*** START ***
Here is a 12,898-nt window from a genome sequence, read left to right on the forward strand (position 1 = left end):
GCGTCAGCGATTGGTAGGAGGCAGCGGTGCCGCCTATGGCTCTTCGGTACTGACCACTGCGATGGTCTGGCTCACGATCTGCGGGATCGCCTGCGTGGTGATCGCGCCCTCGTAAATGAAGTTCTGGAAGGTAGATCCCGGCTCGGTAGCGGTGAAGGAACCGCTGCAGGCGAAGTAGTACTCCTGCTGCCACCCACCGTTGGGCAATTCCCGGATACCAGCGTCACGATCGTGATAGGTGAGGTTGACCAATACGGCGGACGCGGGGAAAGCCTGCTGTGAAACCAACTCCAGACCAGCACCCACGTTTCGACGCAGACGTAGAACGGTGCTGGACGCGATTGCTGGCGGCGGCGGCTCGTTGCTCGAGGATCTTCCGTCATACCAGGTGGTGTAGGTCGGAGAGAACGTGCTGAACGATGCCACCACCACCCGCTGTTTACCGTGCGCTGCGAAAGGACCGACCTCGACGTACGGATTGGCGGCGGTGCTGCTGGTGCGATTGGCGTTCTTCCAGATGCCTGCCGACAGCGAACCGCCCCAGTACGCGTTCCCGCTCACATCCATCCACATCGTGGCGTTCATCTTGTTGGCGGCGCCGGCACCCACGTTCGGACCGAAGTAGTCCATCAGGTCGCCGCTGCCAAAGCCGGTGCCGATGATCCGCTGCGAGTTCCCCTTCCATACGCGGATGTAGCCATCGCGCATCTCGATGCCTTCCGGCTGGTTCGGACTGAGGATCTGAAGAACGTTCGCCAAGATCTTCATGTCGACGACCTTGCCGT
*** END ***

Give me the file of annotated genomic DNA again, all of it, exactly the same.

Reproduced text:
Here is a 12,898-nt window from a genome sequence, read left to right on the forward strand (position 1 = left end):
GCGTCAGCGATTGGTAGGAGGCAGCGGTGCCGCCTATGGCTCTTCGGTACTGACCACTGCGATGGTCTGGCTCACGATCTGCGGGATCGCCTGCGTGGTGATCGCGCCCTCGTAAATGAAGTTCTGGAAGGTAGATCCCGGCTCGGTAGCGGTGAAGGAACCGCTGCAGGCGAAGTAGTACTCCTGCTGCCACCCACCGTTGGGCAATTCCCGGATACCAGCGTCACGATCGTGATAGGTGAGGTTGACCAATACGGCGGACGCGGGGAAAGCCTGCTGTGAAACCAACTCCAGACCAGCACCCACGTTTCGACGCAGACGTAGAACGGTGCTGGACGCGATTGCTGGCGGCGGCGGCTCGTTGCTCGAGGATCTTCCGTCATACCAGGTGGTGTAGGTCGGAGAGAACGTGCTGAACGATGCCACCACCACCCGCTGTTTACCGTGCGCTGCGAAAGGACCGACCTCGACGTACGGATTGGCGGCGGTGCTGCTGGTGCGATTGGCGTTCTTCCAGATGCCTGCCGACAGCGAACCGCCCCAGTACGCGTTCCCGCTCACATCCATCCACATCGTGGCGTTCATCTTGTTGGCGGCGCCGGCACCCACGTTCGGACCGAAGTAGTCCATCAGGTCGCCGCTGCCAAAGCCGGTGCCGATGATCCGCTGCGAGTTCCCCTTCCATACGCGGATGTAGCCATCGCGCATCTCGATGCCTTCCGGCTGGTTCGGACTGAGGATCTGAAGAACGTTCGCCAAGATCTTCATGTCGACGACCTTGCCGT